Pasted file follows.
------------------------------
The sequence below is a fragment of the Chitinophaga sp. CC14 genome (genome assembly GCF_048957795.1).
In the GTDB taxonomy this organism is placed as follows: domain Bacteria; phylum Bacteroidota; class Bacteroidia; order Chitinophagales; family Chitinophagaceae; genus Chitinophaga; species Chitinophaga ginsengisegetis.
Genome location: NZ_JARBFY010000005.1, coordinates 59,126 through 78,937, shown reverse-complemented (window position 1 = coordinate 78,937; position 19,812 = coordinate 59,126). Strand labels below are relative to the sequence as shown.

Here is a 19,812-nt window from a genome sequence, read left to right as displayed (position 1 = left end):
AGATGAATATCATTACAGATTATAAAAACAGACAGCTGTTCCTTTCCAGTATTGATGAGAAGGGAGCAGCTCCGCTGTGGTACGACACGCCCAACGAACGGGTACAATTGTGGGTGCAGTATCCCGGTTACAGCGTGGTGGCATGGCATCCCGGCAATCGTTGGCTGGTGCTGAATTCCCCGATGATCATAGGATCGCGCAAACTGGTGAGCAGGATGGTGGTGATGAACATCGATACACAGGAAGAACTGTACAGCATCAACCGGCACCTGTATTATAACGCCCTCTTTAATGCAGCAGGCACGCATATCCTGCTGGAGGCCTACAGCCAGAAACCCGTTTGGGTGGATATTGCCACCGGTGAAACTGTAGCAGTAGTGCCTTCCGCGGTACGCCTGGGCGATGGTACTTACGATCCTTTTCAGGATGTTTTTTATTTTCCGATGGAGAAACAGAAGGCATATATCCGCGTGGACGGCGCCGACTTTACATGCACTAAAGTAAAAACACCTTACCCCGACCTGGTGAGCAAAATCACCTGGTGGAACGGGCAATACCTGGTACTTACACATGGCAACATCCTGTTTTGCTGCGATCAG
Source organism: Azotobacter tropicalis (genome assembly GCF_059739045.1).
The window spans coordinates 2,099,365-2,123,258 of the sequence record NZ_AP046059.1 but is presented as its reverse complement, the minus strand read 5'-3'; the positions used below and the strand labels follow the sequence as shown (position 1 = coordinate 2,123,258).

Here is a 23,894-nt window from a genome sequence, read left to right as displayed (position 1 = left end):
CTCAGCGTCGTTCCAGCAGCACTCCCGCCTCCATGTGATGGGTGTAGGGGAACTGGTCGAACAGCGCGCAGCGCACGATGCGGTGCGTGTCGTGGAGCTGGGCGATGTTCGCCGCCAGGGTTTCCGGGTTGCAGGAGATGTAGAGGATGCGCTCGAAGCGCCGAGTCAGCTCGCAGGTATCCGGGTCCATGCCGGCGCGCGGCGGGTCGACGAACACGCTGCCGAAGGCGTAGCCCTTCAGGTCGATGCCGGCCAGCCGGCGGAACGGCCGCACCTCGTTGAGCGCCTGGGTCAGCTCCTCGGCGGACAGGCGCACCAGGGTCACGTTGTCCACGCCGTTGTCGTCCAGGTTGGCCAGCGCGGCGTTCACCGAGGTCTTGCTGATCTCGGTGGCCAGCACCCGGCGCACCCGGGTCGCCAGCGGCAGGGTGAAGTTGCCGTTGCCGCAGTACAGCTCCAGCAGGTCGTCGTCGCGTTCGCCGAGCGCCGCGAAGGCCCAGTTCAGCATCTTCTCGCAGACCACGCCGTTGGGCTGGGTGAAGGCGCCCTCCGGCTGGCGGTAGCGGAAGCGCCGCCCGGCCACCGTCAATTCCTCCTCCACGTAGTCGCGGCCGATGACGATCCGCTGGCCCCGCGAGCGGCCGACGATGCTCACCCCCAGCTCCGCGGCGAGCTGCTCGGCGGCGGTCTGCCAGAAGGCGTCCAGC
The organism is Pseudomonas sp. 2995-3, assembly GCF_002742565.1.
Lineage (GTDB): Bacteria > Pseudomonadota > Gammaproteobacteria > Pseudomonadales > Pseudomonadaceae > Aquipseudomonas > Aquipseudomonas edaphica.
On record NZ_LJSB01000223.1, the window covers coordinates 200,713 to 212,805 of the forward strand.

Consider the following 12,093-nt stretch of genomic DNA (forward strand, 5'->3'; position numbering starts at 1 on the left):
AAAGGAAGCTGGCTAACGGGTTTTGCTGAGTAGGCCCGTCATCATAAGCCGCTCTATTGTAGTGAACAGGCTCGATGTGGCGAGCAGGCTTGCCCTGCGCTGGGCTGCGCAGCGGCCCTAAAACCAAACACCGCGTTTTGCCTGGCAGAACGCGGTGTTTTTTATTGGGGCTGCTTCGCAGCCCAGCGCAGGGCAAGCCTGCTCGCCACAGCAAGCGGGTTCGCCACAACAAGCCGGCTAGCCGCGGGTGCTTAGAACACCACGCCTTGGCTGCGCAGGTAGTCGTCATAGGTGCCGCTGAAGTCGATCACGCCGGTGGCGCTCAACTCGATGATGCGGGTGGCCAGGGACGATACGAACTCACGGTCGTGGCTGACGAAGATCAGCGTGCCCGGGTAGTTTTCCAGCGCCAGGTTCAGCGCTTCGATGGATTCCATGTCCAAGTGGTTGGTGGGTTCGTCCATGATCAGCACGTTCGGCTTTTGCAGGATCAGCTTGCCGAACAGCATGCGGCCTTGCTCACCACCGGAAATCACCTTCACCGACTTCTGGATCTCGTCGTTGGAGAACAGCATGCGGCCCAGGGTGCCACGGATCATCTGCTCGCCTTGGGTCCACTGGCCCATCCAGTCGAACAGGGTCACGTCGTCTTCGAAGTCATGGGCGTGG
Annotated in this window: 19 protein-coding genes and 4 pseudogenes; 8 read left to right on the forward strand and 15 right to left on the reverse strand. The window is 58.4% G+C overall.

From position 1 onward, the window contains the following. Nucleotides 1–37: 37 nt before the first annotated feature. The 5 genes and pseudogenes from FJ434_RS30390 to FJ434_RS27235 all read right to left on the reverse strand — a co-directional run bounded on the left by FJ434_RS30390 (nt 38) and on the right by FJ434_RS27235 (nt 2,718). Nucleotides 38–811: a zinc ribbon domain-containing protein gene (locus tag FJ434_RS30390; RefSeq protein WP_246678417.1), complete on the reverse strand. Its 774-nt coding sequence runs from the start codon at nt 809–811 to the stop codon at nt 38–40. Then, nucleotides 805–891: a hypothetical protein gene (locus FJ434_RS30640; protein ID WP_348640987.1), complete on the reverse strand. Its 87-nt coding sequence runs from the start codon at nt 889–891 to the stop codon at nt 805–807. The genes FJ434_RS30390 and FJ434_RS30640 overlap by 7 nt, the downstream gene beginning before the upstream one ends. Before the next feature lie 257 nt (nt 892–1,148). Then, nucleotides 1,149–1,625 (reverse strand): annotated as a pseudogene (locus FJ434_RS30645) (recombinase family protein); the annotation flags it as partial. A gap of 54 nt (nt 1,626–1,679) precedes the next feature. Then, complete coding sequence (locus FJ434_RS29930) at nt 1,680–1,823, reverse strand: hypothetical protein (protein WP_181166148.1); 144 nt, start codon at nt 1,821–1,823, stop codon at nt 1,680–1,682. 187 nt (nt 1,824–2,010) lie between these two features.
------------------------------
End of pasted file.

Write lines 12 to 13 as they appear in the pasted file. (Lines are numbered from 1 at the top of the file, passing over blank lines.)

On record NZ_LJSB01000223.1, the window covers coordinates 200,713 to 212,805 of the forward strand.

Consider the following 12,093-nt stretch of genomic DNA (forward strand, 5'->3'; position numbering starts at 1 on the left):